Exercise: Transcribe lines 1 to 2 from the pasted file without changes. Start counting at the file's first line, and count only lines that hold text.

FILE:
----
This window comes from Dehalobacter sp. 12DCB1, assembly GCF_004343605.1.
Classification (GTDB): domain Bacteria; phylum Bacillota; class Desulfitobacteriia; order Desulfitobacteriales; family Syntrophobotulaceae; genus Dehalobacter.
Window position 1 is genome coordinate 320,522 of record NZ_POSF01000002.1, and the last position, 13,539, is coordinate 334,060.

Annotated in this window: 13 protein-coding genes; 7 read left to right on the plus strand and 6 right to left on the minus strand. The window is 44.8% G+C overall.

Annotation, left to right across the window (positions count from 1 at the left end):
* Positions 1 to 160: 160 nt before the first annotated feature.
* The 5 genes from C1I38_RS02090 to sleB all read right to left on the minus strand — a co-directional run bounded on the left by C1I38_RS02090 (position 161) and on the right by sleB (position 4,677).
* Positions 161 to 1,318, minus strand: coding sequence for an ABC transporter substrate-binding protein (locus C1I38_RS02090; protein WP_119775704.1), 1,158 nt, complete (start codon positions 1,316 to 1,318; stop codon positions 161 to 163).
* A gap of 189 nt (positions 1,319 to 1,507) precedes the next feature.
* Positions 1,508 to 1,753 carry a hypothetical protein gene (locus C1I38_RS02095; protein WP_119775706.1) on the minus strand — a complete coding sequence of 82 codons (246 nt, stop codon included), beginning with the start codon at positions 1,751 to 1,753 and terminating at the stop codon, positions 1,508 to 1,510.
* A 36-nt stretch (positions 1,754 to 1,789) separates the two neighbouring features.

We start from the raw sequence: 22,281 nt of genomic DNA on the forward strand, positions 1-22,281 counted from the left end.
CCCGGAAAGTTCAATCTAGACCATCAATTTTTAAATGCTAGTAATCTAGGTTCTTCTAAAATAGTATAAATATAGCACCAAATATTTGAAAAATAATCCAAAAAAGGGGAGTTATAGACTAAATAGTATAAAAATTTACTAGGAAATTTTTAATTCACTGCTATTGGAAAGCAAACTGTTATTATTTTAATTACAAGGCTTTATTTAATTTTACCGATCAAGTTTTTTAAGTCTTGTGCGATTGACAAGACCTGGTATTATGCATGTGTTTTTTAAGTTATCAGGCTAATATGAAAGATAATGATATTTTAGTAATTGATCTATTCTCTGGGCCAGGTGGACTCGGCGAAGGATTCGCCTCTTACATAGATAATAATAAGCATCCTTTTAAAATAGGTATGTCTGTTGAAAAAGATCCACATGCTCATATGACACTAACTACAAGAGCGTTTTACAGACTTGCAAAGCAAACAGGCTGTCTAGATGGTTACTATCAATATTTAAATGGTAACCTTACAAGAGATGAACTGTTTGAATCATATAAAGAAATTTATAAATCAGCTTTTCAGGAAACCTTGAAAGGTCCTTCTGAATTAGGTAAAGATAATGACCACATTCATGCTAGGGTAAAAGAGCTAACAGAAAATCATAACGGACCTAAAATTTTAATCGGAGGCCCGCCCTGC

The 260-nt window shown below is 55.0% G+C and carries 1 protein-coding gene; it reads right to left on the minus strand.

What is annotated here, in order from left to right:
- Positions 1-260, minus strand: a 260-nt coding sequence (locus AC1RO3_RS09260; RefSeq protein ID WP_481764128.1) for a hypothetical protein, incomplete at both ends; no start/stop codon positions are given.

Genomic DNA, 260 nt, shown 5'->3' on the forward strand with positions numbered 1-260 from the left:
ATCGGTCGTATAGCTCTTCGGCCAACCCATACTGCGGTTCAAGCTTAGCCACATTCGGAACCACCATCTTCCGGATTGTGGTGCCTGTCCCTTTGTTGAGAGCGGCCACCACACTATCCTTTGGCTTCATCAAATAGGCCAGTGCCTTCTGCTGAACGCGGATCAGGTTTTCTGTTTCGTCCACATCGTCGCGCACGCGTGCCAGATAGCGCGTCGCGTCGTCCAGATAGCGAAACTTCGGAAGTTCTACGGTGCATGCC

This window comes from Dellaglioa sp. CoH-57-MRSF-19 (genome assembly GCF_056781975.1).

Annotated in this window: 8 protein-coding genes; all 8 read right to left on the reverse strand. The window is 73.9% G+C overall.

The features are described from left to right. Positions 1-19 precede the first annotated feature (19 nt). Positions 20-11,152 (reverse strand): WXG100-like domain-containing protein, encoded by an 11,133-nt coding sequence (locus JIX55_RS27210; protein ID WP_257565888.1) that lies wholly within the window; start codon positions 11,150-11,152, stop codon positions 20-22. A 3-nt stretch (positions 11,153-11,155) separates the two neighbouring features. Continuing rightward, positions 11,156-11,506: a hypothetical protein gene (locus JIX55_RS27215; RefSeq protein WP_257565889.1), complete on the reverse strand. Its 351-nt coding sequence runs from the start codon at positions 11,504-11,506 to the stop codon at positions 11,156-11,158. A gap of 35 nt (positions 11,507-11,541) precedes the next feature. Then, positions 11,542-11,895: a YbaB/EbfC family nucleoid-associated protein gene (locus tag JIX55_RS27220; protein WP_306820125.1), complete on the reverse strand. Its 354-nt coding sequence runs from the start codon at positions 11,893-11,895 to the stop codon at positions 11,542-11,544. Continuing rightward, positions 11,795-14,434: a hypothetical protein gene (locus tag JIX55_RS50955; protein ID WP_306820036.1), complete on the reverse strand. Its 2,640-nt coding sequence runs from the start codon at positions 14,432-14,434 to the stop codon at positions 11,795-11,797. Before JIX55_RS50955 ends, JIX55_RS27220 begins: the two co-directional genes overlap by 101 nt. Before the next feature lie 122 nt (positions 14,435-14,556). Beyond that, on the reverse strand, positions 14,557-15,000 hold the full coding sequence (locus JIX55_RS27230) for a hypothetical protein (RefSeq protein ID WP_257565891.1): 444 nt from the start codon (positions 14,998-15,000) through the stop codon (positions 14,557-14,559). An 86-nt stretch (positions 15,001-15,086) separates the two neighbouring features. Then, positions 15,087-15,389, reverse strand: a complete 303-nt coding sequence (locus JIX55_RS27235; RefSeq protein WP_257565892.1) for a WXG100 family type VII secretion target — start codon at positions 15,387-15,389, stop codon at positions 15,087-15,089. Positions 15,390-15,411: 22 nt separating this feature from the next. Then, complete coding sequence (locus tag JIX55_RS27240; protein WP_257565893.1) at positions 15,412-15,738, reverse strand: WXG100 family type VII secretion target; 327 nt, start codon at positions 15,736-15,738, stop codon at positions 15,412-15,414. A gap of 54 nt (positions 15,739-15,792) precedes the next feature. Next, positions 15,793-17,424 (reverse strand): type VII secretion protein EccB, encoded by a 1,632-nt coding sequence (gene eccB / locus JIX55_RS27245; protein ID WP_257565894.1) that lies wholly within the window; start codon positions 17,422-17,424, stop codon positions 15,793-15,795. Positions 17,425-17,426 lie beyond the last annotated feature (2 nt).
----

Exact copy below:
This window comes from Dehalobacter sp. 12DCB1, assembly GCF_004343605.1.
Classification (GTDB): domain Bacteria; phylum Bacillota; class Desulfitobacteriia; order Desulfitobacteriales; family Syntrophobotulaceae; genus Dehalobacter.